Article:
Burnett farmers hold concerns for their privacy after an animal rights group launched an interactive online map yesterday detailing the location and contact details of farms Australia wide.
Burnett farmers hold concerns for their privacy after an animal rights group launched an interactive online map yesterday detailing the location and contact details of farms Australia wide.

Vegan activists expose details of North Burnett farms

NORTH Burnett farmers hold concerns for their privacy after an animal rights group launched an interactive online map yesterday detailing the location and contact details of farms Australia wide.

The Aussie Farms Map lists farms, abbatoirs and other "animal exploitation facilities" across Australia.

Among the exposed are 17 farms surrounding Monto, seven in the Biggenden/ Dallarnil area, five surrounding Gayndah and Binjour, six from Mundubbera and two near Eidsvold.

Gayndah farmer Neil Baker said he wasn't impressed by the website which he heard about from industry organisations and friends in the industry.

"I think it just goes to show how some animal rights people twist things to suit their agenda," he said.

"The people looking after the animals are the people who are getting in trouble.

"Having people turn up on our property is a concern and I have friends who have had that happen to them in the past."

Nothing has yet been posted in the Mount Perry area, however, the organisation encourages viewers to login and submit details of farms and facilities that have not yet been marked.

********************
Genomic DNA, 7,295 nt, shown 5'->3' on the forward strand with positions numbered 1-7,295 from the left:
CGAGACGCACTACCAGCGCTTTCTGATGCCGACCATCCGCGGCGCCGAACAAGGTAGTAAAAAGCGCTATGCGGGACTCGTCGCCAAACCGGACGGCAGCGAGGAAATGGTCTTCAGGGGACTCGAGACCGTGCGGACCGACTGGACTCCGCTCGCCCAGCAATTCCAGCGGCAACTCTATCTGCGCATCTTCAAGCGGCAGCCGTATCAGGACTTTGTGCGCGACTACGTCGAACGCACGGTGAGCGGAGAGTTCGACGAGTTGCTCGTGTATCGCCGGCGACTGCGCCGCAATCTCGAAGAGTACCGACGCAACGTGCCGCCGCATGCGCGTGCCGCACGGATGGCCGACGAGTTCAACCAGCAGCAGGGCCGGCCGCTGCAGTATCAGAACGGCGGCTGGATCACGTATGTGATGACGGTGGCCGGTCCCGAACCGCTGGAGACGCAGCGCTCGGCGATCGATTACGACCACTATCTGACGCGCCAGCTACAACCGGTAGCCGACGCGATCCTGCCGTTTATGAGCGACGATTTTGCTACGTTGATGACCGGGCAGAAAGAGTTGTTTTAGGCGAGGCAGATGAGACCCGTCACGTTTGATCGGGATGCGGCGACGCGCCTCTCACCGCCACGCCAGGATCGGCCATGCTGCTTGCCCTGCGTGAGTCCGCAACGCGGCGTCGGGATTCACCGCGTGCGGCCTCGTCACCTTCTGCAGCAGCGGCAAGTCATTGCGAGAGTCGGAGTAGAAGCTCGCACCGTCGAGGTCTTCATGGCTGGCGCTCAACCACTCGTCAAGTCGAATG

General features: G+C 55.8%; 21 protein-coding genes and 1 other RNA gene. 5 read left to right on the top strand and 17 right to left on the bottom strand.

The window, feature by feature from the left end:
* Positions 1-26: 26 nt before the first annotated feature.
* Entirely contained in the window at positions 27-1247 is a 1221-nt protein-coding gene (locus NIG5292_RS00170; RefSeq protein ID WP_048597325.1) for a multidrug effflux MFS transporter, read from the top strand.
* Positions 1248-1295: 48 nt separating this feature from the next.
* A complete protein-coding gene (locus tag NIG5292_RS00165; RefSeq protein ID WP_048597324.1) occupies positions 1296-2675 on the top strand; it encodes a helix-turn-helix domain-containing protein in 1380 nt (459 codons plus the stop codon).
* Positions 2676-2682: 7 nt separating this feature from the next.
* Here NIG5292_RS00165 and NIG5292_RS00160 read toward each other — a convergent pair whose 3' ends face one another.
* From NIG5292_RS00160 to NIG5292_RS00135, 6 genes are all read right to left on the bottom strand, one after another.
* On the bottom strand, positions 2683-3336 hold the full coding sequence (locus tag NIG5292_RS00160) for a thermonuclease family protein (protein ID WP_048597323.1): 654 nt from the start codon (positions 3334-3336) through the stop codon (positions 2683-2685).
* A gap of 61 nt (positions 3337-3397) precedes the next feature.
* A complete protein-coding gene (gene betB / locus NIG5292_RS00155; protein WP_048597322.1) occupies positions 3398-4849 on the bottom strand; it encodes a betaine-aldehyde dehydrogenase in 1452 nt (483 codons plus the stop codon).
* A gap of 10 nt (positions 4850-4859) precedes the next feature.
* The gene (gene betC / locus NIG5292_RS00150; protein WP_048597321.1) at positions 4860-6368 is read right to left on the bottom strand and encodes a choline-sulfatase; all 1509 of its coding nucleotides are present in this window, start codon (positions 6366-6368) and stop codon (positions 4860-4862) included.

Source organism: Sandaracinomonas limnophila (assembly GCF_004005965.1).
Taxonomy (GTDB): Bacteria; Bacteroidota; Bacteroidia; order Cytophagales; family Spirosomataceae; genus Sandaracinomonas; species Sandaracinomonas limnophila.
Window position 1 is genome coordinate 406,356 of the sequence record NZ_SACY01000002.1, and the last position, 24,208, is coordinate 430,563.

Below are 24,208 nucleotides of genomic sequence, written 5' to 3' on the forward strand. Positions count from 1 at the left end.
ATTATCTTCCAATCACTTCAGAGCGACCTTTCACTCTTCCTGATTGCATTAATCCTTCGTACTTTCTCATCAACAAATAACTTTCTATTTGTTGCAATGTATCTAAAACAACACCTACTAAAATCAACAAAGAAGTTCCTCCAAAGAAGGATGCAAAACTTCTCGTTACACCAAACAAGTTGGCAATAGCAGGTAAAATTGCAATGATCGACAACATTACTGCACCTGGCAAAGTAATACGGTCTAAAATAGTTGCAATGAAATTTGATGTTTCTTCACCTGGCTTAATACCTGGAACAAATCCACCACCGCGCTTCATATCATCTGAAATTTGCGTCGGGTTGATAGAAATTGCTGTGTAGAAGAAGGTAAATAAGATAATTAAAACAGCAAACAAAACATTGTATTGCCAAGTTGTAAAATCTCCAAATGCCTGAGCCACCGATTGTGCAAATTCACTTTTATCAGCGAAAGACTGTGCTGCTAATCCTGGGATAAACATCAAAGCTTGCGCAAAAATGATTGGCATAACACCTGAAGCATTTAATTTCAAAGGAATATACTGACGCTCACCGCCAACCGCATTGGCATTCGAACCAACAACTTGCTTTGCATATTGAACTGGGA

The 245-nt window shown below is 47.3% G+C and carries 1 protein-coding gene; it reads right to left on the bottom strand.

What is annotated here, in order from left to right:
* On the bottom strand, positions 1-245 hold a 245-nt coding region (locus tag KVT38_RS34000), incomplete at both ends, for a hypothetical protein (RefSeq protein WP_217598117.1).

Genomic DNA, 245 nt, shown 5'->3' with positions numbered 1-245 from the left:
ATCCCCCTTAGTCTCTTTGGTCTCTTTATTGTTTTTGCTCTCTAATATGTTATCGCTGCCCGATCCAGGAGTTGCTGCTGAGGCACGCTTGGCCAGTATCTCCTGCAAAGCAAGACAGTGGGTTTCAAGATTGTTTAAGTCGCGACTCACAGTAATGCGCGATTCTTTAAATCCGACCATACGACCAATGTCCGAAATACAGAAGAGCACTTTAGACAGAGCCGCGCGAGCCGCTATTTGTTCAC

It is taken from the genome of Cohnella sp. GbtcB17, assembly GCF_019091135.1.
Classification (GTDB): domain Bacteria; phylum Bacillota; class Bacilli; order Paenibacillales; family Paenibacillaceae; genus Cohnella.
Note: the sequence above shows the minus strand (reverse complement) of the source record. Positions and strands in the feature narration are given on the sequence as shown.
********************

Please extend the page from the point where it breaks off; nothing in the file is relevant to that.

The website states the map is an effort to force transparency on "an industry dependent on secrecy".

"We believe in freedom of information as a powerful tool in the fight against animal abuse and exploitation," it states.

The map has a feature allowing users to search for facilities by ID, name, category or state.

Minister for Agriculture David Littleproud has called out the map as an anonymous farm shaming website with no real outcomes for animal welfare.

"This website is irresponsible at best," Mr Littleproud said.

"Putting the locations of farms online could be creating an attack map for activists. This will potentially result in illegal behaviour by activists.

"Farms are people's homes, not just their businesses. Some farmers have already complained the website claims they run businesses which they do not."

Mr Littleproud said there is no way of telling footage posted, which users are encouraged to submit, is actually from the farm it is attributed to.

"Content such as graphic images or video can be uploaded and attached to any farm by anonymous users," he said.

"This potentially encourages activists to trespass and worse after being misled about the practices on that farm.

"Trespass also has the potential to cause significant bio-security issues that ironically could lead to the death of the animal."



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